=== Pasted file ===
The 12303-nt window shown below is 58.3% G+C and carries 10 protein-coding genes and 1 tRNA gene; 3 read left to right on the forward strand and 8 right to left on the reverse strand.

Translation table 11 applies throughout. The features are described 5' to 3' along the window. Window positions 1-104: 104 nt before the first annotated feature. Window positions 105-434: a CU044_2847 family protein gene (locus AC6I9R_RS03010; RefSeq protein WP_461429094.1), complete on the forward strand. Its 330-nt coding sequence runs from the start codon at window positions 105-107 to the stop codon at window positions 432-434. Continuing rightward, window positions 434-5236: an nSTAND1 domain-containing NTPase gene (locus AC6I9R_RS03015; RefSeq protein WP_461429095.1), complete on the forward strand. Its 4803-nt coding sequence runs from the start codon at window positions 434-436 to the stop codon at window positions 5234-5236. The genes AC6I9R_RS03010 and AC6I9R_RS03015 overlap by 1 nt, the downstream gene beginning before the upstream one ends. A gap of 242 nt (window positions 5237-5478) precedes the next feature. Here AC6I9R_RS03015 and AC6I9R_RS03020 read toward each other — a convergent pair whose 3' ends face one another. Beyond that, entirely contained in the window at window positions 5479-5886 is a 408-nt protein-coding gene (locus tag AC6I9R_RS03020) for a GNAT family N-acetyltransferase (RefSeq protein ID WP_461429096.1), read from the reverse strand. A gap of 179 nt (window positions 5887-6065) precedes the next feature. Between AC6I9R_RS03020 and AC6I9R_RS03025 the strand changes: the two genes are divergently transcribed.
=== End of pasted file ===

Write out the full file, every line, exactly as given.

The 12303-nt window shown below is 58.3% G+C and carries 10 protein-coding genes and 1 tRNA gene; 3 read left to right on the forward strand and 8 right to left on the reverse strand.

Translation table 11 applies throughout. The features are described 5' to 3' along the window. Window positions 1-104: 104 nt before the first annotated feature. Window positions 105-434: a CU044_2847 family protein gene (locus AC6I9R_RS03010; RefSeq protein WP_461429094.1), complete on the forward strand. Its 330-nt coding sequence runs from the start codon at window positions 105-107 to the stop codon at window positions 432-434. Continuing rightward, window positions 434-5236: an nSTAND1 domain-containing NTPase gene (locus AC6I9R_RS03015; RefSeq protein WP_461429095.1), complete on the forward strand. Its 4803-nt coding sequence runs from the start codon at window positions 434-436 to the stop codon at window positions 5234-5236. The genes AC6I9R_RS03010 and AC6I9R_RS03015 overlap by 1 nt, the downstream gene beginning before the upstream one ends. A gap of 242 nt (window positions 5237-5478) precedes the next feature. Here AC6I9R_RS03015 and AC6I9R_RS03020 read toward each other — a convergent pair whose 3' ends face one another. Beyond that, entirely contained in the window at window positions 5479-5886 is a 408-nt protein-coding gene (locus tag AC6I9R_RS03020) for a GNAT family N-acetyltransferase (RefSeq protein ID WP_461429096.1), read from the reverse strand. A gap of 179 nt (window positions 5887-6065) precedes the next feature. Between AC6I9R_RS03020 and AC6I9R_RS03025 the strand changes: the two genes are divergently transcribed.